My hope is that we may engage more deeply with the interventions of current SF that resist, reclaim, or rewrite hegemonic structures as narratives from and on the margins continue to emerge; to consider via a critical lens the aesthetic and worldbuilding choices deployed; to view each intervention not only in relation to the established dominant structures of Western Anglophone narratives, but also to the weight of its own history and tradition outside of its relationship with the West, and horizontally alongside other peripheral narratives seeking to redress the genre. In spite of the labour that is still to be done, the performance of these articulations, the process by which racialized writers find and invent and relocate culture and worldbuilding in Anglophone SF, is as meaningful as the specific content of those narratives. The work exists beyond the text and the individual—it is part of the wider SF landscape, where the narrative may be received and reconsidered, adapted and transformed by readers, fans, critics, and peers alike—ultimately, that is where we are reframing the narrative, everywhere and all at once.



[1] Jaymee Goh, [return]

[2] Note that the hashtag was subsequently co-opted and diluted as a marketing tool, and that many marginalized writers consider it a reductive description now; nevertheless, in its initial conception, it addressed a specific gap that had not previously been named. [return]

[3] Vida Cruz-Borja, “Ways to Decolonise Your Fiction Writing” ( and “We Are the Mountains: A Look at the Inactive Protagonist” ( [return]

[4] Ngũgĩ wa Thiong’o, Moving the Centre: The Struggle for Cultural Freedoms (Portsmouth, NH: Heinemann, 1993). [return]

[5] Minor Transnationalism, ed. by Françoise Lionnet and Shu-mei Shih (North Carolina: Duke University Press, 2005). [return]

[6] The phrase “diasporic and transnational” is employed here and throughout this essay as a broad, fluid conception of identity and identification, an experience or heritage shaped by dispersal, displacement, removal, and/or migration from one place to another, or between multiple sites across time. [return]

[7] Noting, of course, that each lived experience has its own specific challenges and comes with its privileges and discriminations. A Japanese expatriate is not the same as a Filipino political exile, regardless of any overlaps or solidarities in their transnational mobilities. Moreover, while this essay focuses on diasporic and transnational writing, with authors who have multifaceted and multiple definitions of home, I acknowledge that local writers across Asia are also producing a breathtaking array of SF work which fall within and beyond these boundaries. These include authors such as Joyce Ch’ng, Ng Yi-Sheng, K. S. Villoso, to say nothing of those working in languages other than English. [return]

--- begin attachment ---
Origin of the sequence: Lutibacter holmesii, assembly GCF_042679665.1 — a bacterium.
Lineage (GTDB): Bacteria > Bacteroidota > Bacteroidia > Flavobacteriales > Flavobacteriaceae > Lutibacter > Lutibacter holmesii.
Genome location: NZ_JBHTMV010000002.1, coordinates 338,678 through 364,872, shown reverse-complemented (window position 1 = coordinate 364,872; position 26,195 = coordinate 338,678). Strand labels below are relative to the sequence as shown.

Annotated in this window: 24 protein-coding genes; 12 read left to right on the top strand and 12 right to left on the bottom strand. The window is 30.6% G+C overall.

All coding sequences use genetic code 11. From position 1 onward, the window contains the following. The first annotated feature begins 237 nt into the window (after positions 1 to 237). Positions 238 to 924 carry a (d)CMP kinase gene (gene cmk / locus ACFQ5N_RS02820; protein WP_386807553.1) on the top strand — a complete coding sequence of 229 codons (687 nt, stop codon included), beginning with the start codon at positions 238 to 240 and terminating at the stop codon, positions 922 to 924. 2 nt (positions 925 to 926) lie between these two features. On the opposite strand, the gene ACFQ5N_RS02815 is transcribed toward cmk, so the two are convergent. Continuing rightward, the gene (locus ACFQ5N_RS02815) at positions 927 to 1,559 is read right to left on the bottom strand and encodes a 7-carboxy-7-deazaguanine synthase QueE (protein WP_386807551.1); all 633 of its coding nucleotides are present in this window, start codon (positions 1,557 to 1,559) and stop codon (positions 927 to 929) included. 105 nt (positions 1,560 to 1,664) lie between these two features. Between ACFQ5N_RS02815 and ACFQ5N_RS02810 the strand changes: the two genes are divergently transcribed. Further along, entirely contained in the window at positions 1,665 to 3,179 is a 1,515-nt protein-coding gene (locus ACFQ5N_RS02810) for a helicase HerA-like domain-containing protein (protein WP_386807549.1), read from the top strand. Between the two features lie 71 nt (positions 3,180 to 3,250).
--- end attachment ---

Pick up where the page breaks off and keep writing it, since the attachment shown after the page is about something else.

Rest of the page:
[8] Bodhisattva Chattopadhyay, [return]

[9] 墨客hunxi, [return]

[10] Otherwise known as Sek Yeong, or more popularly in the West, Ching Shih. Her legend has led to adaptations on screen, on stage, and in prose, especially in the diasporic imagination. [return]

[11] Studies on Indian Ocean exchanges are usually confined to South Asian and Southeast Asian area studies, though in recent years there has been growing interest in maritime networks in relation to climate studies. [return]

[12] As my editor Aishwarya Subramanian rightly pointed out, many reconstructed SF narratives are marketed and received in the West as “authentic” cultural depictions, parallel to real-world referents and thus implicitly charged with a degree of accuracy and educational value, even though they remain speculative worlds. It is beyond the scope of this essay to expand fully on this, but it is worth reflecting on why publishers choose to deploy such language, and how it shapes our expectations and responses to the text as readers. [return]

[13] The case studies discussed here are all novels. Worldbuilding approaches are further complicated in other written forms, such as the short story and the novella, where authors like Aliette de Bodard and Victor Fernando R. Ocampo have done excellent, intertextual storytelling that incorporates Vietnamese and Filipino/Southeast Asian worldbuilding, respectively. [return]

Editors: Reviews Department

Copy Editors: Copy Editing Department

Zhui Ning Chang is a Malaysian editor, writer, and theatre maker. She has written for multiple mediums including stage, audio, nonfiction, and fiction. Their work often engages with ideas of decoloniality, queer hopepunk action, and solidarity through storytelling. You can find them at and on Twitter @witchywonderer.